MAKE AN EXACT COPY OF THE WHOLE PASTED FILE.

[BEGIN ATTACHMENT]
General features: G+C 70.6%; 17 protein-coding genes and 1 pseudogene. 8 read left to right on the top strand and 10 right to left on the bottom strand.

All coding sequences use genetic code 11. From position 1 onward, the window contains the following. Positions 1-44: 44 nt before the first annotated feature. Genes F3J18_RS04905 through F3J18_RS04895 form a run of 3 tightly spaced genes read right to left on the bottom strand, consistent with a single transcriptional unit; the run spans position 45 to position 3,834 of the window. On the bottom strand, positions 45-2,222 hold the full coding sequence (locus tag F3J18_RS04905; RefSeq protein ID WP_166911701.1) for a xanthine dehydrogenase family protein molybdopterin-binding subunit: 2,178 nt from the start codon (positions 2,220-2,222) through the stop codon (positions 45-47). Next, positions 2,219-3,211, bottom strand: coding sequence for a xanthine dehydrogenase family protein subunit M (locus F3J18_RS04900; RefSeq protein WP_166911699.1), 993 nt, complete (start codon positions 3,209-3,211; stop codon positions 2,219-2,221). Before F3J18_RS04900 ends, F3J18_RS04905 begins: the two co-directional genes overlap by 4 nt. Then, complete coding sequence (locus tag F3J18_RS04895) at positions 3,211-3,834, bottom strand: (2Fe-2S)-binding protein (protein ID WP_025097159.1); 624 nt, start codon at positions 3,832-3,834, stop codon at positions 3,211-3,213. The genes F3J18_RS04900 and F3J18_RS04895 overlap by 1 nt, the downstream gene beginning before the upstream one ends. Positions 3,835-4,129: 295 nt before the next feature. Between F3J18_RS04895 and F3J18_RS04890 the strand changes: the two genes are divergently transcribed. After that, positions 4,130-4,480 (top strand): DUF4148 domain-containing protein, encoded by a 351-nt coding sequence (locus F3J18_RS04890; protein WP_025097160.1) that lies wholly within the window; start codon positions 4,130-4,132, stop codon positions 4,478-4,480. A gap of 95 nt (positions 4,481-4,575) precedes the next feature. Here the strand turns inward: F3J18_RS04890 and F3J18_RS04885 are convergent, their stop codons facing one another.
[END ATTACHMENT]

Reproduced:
General features: G+C 70.6%; 17 protein-coding genes and 1 pseudogene. 8 read left to right on the top strand and 10 right to left on the bottom strand.

All coding sequences use genetic code 11. From position 1 onward, the window contains the following. Positions 1-44: 44 nt before the first annotated feature. Genes F3J18_RS04905 through F3J18_RS04895 form a run of 3 tightly spaced genes read right to left on the bottom strand, consistent with a single transcriptional unit; the run spans position 45 to position 3,834 of the window. On the bottom strand, positions 45-2,222 hold the full coding sequence (locus tag F3J18_RS04905; RefSeq protein ID WP_166911701.1) for a xanthine dehydrogenase family protein molybdopterin-binding subunit: 2,178 nt from the start codon (positions 2,220-2,222) through the stop codon (positions 45-47). Next, positions 2,219-3,211, bottom strand: coding sequence for a xanthine dehydrogenase family protein subunit M (locus F3J18_RS04900; RefSeq protein WP_166911699.1), 993 nt, complete (start codon positions 3,209-3,211; stop codon positions 2,219-2,221). Before F3J18_RS04900 ends, F3J18_RS04905 begins: the two co-directional genes overlap by 4 nt. Then, complete coding sequence (locus tag F3J18_RS04895) at positions 3,211-3,834, bottom strand: (2Fe-2S)-binding protein (protein ID WP_025097159.1); 624 nt, start codon at positions 3,832-3,834, stop codon at positions 3,211-3,213. The genes F3J18_RS04900 and F3J18_RS04895 overlap by 1 nt, the downstream gene beginning before the upstream one ends. Positions 3,835-4,129: 295 nt before the next feature. Between F3J18_RS04895 and F3J18_RS04890 the strand changes: the two genes are divergently transcribed. After that, positions 4,130-4,480 (top strand): DUF4148 domain-containing protein, encoded by a 351-nt coding sequence (locus F3J18_RS04890; protein WP_025097160.1) that lies wholly within the window; start codon positions 4,130-4,132, stop codon positions 4,478-4,480. A gap of 95 nt (positions 4,481-4,575) precedes the next feature. Here the strand turns inward: F3J18_RS04890 and F3J18_RS04885 are convergent, their stop codons facing one another.